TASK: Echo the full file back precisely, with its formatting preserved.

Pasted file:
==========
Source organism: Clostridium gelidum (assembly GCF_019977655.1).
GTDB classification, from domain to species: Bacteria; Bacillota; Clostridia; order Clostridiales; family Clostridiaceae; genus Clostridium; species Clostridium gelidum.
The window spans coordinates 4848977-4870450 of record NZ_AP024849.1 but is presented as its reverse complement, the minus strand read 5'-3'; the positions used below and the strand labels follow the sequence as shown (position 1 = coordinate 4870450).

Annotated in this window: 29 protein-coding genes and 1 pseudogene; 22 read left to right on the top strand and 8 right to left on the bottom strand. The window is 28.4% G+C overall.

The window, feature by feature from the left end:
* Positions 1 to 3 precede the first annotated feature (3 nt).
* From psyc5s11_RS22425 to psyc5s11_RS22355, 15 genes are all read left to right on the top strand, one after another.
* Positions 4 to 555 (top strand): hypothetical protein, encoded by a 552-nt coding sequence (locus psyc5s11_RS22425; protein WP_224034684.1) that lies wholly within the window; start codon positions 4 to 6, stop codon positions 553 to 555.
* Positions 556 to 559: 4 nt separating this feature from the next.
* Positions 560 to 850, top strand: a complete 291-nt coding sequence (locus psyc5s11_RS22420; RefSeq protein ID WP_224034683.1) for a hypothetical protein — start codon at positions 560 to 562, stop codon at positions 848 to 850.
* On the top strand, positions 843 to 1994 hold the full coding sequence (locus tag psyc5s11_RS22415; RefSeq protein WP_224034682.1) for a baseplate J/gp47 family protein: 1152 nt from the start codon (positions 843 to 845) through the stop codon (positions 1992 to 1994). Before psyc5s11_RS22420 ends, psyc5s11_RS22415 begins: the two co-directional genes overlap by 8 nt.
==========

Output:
Source organism: Clostridium gelidum (assembly GCF_019977655.1).
GTDB classification, from domain to species: Bacteria; Bacillota; Clostridia; order Clostridiales; family Clostridiaceae; genus Clostridium; species Clostridium gelidum.
The window spans coordinates 4848977-4870450 of record NZ_AP024849.1 but is presented as its reverse complement, the minus strand read 5'-3'; the positions used below and the strand labels follow the sequence as shown (position 1 = coordinate 4870450).

Annotated in this window: 29 protein-coding genes and 1 pseudogene; 22 read left to right on the top strand and 8 right to left on the bottom strand. The window is 28.4% G+C overall.

The window, feature by feature from the left end:
* Positions 1 to 3 precede the first annotated feature (3 nt).
* From psyc5s11_RS22425 to psyc5s11_RS22355, 15 genes are all read left to right on the top strand, one after another.
* Positions 4 to 555 (top strand): hypothetical protein, encoded by a 552-nt coding sequence (locus psyc5s11_RS22425; protein WP_224034684.1) that lies wholly within the window; start codon positions 4 to 6, stop codon positions 553 to 555.
* Positions 556 to 559: 4 nt separating this feature from the next.
* Positions 560 to 850, top strand: a complete 291-nt coding sequence (locus psyc5s11_RS22420; RefSeq protein ID WP_224034683.1) for a hypothetical protein — start codon at positions 560 to 562, stop codon at positions 848 to 850.
* On the top strand, positions 843 to 1994 hold the full coding sequence (locus tag psyc5s11_RS22415; RefSeq protein WP_224034682.1) for a baseplate J/gp47 family protein: 1152 nt from the start codon (positions 843 to 845) through the stop codon (positions 1992 to 1994). Before psyc5s11_RS22420 ends, psyc5s11_RS22415 begins: the two co-directional genes overlap by 8 nt.